“The more games you catch the more comfortable you get back there and you see the same guys everyday on the staff,” Del Castillo said. “We worked on it a lot this instructs this year and then in spring training. We did some crazy stuff with foam balls and different types of gloves. It definitely helped to go out there and perform my best with receiving.”

Asked what steps he needs to make before making the big leagues, Del Castillo said it goes back to ironing out his defense and the mental aspect of catching.

The Diamondbacks have not made any changes to their catching depth chart this season.

Herrera is on the 40-man roster. Del Castillo is not. Herrera has already been trusted to step into postseason environments.

Barnhart, another left-handed hitter, has provided a valued veteran presence as Moreno’s backup. But he has a dismal .494 OPS this year with two extra-base hits. Moreno for that matter has not had a great start with the bat either (.647 OPS).

Del Castillo represents going in a different direction with the backup catcher spot if the D-backs decide change is needed or injury forces their hand.

Checking in with Cristian Mena, developing rotation help

Cristian Mena is a right-handed starter acquired from the Chicago White Sox last offseason for outfielder Dominic Fletcher who has shown plenty of signs for encouragement.

At only 21 years old, Mena is the youngest player on the D-backs’ 40-man roster by five months. He has handled himself in a tough league for pitchers with a 4.43 ERA and 63 strikeouts in 61 innings. His swansong is his ability to land multiple plus offspeed pitches.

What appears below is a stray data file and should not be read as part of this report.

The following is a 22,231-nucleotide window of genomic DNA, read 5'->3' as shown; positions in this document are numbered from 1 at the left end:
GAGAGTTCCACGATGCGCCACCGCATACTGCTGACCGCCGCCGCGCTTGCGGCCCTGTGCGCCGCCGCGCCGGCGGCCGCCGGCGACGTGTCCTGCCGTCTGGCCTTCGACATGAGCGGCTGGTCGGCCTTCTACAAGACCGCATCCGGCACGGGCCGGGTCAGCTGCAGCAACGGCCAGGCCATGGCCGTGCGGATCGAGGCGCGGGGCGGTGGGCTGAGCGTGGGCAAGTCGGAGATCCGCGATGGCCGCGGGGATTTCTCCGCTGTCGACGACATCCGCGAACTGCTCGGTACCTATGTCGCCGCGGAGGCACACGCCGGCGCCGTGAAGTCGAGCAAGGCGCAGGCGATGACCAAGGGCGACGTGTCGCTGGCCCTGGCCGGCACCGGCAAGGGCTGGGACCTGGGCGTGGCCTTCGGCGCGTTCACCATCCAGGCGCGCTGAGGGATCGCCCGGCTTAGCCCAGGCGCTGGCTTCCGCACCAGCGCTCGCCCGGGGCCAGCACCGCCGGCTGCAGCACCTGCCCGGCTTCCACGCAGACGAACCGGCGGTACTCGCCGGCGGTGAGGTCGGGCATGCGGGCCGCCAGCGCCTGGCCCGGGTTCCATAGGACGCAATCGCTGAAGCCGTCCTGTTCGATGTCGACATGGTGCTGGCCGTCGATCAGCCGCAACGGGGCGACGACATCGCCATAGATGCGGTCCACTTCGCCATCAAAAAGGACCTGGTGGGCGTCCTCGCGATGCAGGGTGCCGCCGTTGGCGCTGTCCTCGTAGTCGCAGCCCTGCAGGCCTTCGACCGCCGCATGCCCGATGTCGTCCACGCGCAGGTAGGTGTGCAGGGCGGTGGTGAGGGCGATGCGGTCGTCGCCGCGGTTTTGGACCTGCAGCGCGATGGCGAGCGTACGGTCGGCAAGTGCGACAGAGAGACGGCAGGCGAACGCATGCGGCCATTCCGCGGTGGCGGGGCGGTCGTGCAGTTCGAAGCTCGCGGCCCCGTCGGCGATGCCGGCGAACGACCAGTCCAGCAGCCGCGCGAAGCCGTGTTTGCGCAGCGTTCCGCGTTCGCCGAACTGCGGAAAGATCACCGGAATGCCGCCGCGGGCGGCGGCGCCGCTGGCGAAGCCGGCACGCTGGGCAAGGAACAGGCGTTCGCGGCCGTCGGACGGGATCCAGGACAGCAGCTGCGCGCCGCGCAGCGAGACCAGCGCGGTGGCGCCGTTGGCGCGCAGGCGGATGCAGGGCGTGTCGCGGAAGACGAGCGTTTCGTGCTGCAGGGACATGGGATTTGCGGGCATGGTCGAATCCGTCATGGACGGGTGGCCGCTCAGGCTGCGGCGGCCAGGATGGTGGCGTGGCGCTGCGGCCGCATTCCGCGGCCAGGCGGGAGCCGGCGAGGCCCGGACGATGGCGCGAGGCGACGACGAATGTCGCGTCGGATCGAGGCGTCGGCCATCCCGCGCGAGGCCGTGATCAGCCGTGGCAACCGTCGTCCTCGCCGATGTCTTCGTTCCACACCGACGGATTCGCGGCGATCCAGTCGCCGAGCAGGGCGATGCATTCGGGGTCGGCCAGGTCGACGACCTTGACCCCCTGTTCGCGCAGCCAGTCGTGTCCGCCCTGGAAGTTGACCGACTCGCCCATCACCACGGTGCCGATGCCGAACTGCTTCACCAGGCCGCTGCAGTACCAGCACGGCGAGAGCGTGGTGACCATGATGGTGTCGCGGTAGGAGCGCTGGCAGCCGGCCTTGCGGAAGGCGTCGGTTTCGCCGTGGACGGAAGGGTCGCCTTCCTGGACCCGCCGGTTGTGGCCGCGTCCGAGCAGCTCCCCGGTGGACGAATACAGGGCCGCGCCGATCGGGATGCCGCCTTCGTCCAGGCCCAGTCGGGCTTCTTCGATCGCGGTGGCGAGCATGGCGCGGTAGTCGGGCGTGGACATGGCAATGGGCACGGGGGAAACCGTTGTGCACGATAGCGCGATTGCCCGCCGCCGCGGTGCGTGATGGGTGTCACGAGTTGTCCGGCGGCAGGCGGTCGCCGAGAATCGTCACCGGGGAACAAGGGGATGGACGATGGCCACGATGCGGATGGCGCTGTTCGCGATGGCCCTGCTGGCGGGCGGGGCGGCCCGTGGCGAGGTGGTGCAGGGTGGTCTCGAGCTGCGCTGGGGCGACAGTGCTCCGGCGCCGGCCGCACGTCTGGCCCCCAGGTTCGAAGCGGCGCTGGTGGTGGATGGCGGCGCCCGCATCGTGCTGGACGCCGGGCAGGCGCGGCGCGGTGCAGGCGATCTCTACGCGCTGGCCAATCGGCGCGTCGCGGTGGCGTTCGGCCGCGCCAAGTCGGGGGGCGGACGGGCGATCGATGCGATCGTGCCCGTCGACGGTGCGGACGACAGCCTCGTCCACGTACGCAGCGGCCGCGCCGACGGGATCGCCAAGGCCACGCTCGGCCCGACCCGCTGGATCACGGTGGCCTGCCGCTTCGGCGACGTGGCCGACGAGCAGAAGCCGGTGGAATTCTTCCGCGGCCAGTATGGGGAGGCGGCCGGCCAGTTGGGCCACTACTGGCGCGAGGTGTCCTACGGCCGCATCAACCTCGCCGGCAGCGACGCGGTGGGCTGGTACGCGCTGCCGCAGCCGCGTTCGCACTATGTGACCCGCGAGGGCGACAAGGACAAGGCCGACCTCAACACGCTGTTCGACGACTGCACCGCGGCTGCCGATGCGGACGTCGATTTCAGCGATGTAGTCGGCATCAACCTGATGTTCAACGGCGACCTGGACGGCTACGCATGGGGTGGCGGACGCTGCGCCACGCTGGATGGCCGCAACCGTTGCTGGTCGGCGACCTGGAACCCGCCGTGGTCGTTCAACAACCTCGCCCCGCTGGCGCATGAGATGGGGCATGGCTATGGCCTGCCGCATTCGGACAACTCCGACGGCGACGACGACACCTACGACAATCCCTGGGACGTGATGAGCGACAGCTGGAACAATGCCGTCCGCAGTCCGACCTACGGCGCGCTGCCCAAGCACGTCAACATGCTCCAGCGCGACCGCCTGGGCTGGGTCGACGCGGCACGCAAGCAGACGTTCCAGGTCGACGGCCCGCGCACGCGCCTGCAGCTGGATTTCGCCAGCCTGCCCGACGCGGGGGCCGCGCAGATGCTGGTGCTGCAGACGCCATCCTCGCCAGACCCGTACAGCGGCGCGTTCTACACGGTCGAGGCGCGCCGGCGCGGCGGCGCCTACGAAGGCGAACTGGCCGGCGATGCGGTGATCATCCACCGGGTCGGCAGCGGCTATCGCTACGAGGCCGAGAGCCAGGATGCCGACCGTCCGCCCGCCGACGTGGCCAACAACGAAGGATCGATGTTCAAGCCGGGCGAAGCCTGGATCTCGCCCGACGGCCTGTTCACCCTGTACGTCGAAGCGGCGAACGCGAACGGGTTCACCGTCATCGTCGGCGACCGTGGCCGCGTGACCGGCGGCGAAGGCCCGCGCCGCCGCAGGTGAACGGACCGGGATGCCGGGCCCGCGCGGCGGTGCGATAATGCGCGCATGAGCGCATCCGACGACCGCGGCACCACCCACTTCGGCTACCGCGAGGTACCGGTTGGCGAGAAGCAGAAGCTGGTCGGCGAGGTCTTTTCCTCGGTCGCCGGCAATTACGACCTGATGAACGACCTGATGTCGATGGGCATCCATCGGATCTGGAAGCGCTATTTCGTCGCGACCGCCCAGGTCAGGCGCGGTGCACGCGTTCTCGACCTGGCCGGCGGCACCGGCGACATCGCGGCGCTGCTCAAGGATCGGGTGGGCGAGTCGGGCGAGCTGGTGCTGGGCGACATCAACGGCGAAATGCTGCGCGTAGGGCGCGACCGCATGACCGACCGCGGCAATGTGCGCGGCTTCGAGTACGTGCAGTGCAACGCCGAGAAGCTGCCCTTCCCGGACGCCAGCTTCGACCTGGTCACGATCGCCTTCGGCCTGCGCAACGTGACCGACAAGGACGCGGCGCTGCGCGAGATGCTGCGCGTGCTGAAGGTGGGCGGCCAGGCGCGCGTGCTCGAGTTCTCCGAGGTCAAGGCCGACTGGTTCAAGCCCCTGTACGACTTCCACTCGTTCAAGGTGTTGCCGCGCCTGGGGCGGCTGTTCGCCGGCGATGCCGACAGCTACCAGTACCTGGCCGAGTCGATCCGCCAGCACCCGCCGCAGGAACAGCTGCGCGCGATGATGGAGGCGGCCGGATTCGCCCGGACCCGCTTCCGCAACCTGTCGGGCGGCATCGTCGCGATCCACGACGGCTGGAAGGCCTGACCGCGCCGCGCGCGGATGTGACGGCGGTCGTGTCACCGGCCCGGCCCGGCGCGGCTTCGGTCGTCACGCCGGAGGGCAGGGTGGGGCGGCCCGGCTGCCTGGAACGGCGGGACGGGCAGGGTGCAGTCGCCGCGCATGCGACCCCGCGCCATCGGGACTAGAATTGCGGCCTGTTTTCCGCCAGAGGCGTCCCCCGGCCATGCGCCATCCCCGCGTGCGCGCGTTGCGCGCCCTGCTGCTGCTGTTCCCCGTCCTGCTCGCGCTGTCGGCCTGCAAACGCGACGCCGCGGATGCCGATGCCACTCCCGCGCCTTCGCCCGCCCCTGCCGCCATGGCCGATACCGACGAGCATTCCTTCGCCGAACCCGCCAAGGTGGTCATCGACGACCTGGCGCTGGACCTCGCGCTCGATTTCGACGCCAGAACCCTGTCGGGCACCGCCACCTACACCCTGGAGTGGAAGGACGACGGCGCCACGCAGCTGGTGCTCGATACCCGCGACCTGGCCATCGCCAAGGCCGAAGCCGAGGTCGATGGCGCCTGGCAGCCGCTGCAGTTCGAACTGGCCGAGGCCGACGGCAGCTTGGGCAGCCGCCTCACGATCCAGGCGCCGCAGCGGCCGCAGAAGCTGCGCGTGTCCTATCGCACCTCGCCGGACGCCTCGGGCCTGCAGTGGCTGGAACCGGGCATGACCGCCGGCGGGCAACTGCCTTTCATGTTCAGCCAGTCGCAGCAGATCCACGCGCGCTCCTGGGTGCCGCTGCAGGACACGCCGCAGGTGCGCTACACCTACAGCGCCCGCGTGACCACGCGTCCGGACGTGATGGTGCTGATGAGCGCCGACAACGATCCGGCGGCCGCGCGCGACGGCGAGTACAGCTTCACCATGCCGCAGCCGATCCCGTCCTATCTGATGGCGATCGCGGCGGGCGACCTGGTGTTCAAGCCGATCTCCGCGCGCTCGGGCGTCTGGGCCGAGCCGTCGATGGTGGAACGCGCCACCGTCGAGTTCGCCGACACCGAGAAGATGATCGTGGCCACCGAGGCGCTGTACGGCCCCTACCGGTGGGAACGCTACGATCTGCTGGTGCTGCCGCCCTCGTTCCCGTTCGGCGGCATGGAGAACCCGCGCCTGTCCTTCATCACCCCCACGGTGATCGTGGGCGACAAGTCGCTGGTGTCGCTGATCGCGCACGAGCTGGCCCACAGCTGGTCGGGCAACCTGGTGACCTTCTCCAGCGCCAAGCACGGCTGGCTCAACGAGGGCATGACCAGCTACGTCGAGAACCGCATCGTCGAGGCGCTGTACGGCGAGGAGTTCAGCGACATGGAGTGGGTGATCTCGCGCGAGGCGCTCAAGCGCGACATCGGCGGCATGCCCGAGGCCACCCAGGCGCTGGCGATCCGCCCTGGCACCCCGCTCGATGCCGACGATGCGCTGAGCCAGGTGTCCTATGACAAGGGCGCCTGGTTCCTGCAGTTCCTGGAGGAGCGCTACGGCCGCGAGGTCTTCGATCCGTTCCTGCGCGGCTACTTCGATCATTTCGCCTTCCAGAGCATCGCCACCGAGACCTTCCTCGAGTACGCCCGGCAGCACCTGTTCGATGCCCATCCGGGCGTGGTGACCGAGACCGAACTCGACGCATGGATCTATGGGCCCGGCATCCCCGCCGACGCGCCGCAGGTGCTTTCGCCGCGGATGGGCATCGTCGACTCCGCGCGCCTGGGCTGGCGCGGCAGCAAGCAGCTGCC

“What’s been working for him in Reno is he’s got two plus breaking balls, a big sweeping slider and a power curveball up to 87 mph,” Aces pitching coach Jeff Bajenaru told Arizona Sports. “The slider is the same at like 85-87 mph but they do two different things and that gets him a lot of swing-and-miss.”

Bajenaru was complimentary of Mena’s maturity on the mound and off it so far.

That swing-and-miss potential has helped Mena keep runs off the board through traffic, which has been present.

The area Mena has had inconsistency with is his fastball command. Mena has 29 walks this year and a WHIP of 1.49, pretty similar to last season in Chicago’s system (1.41).

“When he throws strikes, he’s really good,” Larkin said. “That has been the MO, controlling the strike zone, getting ahead, finishing hitters, limiting walks. … It has just been the consistency of that and making sure he understands his delivery, pitch sequencing. When he lines it all up, it’s really good.”

Bajenaru said Mena has a good heater that sits 92-94 mph and can get up to 96 mph. Mena does not lean on it, though. In his last outing Sunday, Mena threw 22% fastballs and had a pretty even split with his four pitches, per Statcast.

Getting the heater consistent will improve the effectiveness of his other pitches and keep the bases a bit freer.

“The command is coming along. Scuffled early in the year because he does throw so many breaking balls and changeups,” Bajenaru said.

“The command is still a work in progress, but it’s not terrible. It’s a lot of close misses, some arm-side misses here and there. … It’s tough when we’re telling guys to throw 50% breaking balls or higher, the fastball does go on the backburner. So that’s something we as a coaching staff are still harping on in his bullpens.”

The Aces have had Mena throw bullpens with only fastballs so he can fill up the strike zone.

The Diamondbacks have had to rely on starting pitchers with less experience due to injuries in the rotation. Zac Gallen, Merrill Kelly and Eduardo Rodriguez are on the injured list.

Mena has been on the outside of that group (Slade Cecconi, Blake Walston, Ryne Nelson and Tommy Henry) and yet to make his MLB debut. But he has shown the tools to spur confidence that he could step in at some point.

Bajenaru said if Mena can get that heater where he wants it to go, “he’s gonna be a dominant pitcher in the future.”